Unity in diversity
We each have a unique contribution to make – there is great diversity in the body because our differences are God’s design but his purpose is growth in unity.
How is this achieved? When we were young we were dependent on our parents. They provided nurture, care and protection. We did not know what we would grow up to be – we were just dependent. As we got older, we began to understand that we were not like everyone else, that in some way we were unique. With that awareness, we began moving toward independence and started to assert ourselves.
To be independent seemed to be the goal. Culturally we have equated maturity with independence. But achieving uniqueness and diversity is not necessarily the same thing as maturity. How does a body function? What is the relationship of all its parts?
My time in hospital was a week long biology lesson – some of the theoretical drawings, and technical terms I remember from my boring biology class at school, all those years ago, suddenly took on rather more graphic and painful significance and I became an avid learner.
I had a vested self interest in asking, how does each one do its part and remain healthy? By interdependent relationships.
Just as pain at one end was felt at the other, so drugs administered at one end brought relief to the other.
I leave it to your imagination to work out which.
God’s design for the Church is the same as for our bodies.
“there should be no division in the body, but that its parts should have equal concern for each other.”
Healthy interdependence is shown by equal concern for each other. In the hospital every person had an important role to play. The doctors and nurses were just as dependent on the porter who pushed me from A&E to Kestral Ward via the Ultra Scan Dept. as much as on the consultant who examined me or the pharmacist who prescribed my drugs. Each person was interdependent on the others. As with our bodies, says Paul, so it is to be in the Church. We shall pick up on this unity in diversity next week when we explore in more detail the various kinds of spiritual gifts. For now lets simply reflect on the wonder of God’s design.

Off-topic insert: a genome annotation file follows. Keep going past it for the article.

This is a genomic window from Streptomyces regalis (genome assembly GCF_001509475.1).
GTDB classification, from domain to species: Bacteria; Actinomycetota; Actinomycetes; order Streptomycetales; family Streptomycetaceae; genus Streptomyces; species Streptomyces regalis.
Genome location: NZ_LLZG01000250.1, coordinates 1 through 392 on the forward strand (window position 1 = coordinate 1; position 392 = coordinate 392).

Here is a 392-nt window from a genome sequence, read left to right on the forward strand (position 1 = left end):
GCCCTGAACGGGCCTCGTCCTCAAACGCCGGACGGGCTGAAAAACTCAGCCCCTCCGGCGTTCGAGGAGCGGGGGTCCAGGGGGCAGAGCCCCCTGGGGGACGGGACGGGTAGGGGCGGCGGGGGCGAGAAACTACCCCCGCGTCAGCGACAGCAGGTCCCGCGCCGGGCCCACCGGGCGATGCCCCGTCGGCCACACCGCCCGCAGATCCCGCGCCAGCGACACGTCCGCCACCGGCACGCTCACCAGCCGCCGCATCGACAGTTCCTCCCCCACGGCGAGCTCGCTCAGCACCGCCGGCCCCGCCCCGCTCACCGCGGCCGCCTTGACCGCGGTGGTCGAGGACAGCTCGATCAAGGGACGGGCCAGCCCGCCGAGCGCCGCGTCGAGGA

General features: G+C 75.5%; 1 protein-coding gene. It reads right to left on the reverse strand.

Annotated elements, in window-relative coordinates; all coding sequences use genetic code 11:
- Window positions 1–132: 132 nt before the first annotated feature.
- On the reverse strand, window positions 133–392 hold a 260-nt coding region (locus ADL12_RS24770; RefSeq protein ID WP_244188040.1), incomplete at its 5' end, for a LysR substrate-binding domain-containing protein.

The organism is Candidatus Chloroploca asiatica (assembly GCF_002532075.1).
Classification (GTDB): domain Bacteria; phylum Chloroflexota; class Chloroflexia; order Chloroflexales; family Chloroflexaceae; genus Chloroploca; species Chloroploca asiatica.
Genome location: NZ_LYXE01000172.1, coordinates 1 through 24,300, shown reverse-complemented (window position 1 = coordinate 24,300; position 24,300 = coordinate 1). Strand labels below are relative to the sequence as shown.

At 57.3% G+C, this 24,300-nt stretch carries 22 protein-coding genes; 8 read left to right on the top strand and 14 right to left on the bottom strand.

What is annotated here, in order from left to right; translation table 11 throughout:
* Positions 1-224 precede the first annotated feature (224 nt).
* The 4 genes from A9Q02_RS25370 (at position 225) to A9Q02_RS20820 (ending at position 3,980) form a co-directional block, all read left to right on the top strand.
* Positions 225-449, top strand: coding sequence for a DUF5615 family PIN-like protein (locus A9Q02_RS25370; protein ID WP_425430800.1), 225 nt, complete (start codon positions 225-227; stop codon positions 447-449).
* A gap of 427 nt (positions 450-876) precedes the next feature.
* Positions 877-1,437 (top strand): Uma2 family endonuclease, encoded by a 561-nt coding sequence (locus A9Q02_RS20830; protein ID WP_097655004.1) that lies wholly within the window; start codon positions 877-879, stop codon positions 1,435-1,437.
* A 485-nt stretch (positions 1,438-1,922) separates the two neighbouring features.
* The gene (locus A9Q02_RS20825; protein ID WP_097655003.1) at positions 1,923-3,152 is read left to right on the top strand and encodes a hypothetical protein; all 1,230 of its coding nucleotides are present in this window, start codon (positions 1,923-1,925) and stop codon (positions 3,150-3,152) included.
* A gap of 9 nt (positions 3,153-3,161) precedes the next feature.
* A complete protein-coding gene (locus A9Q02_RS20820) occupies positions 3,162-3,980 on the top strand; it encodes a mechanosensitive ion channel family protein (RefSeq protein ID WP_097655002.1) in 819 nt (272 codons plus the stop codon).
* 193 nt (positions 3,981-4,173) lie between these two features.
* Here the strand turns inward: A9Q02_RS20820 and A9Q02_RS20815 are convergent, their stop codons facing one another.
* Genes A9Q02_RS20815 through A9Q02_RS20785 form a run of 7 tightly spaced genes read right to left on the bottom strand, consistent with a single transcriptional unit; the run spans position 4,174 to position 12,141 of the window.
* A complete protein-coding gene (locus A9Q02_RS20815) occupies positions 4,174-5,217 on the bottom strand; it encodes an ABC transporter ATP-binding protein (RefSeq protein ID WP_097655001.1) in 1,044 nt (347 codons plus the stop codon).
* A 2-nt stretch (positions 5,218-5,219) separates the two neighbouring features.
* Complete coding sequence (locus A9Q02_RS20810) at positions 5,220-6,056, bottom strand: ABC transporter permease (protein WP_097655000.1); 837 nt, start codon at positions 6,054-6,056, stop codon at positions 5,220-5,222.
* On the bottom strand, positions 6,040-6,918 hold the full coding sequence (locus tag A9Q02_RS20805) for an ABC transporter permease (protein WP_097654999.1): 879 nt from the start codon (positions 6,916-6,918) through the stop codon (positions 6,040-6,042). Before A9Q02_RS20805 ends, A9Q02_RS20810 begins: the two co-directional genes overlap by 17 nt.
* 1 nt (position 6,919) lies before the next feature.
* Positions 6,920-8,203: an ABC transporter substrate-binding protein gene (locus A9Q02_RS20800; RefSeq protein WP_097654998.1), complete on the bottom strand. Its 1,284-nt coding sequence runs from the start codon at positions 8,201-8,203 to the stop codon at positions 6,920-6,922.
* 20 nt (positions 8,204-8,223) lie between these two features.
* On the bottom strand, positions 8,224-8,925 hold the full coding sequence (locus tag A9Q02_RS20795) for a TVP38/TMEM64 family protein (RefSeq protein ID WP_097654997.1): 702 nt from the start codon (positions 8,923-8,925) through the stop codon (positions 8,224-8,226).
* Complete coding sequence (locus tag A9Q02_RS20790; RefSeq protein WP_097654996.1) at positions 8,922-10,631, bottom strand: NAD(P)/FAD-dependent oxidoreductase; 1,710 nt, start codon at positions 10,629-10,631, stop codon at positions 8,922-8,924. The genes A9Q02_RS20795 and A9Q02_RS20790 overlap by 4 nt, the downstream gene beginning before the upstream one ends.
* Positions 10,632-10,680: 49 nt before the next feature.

“There are different kinds of gifts, but the same Spirit. There are different kinds of service, but the same Lord. There are different kinds of working, but the same God works all of them in all.” (1 Cor. 12:4-6).
We were put on this earth to make a contribution of eternal significance. At the end of your life on earth you will stand before God, and he is going to evaluate how well you served others with your life. As we saw from the parable of the stewards, “each one of us will have to give a personal account to God” (Romans 14:12).
Let me close with a challenge from Rick Warren’s brilliant new book, The Purpose Driven Life. (read pages 232-233). This morning we have discovered that every Christian has
- At least one God-given Spiritual Gift
- A unique and meaningful place of service in the Church
- A God-ordained ministry to glorify God & edify others
Next week we will examine in more detail the different kinds of gifts God has given us and how we can indeed be faithful stewards of his grace.
Lets pray. Lord, Thank you for so generously giving spiritual gifts to everyone who belongs to you through Christ Jesus. Help me to better understand what those gifts mean to me and how I can use my gifts the way you want me to. Help me please you by being a good steward. Help me be an active participant in your church. Enlighten me, Lord, and reveal the gifts you have given me so that I can use them to bless others and glorify you. In Jesus’ name, Amen.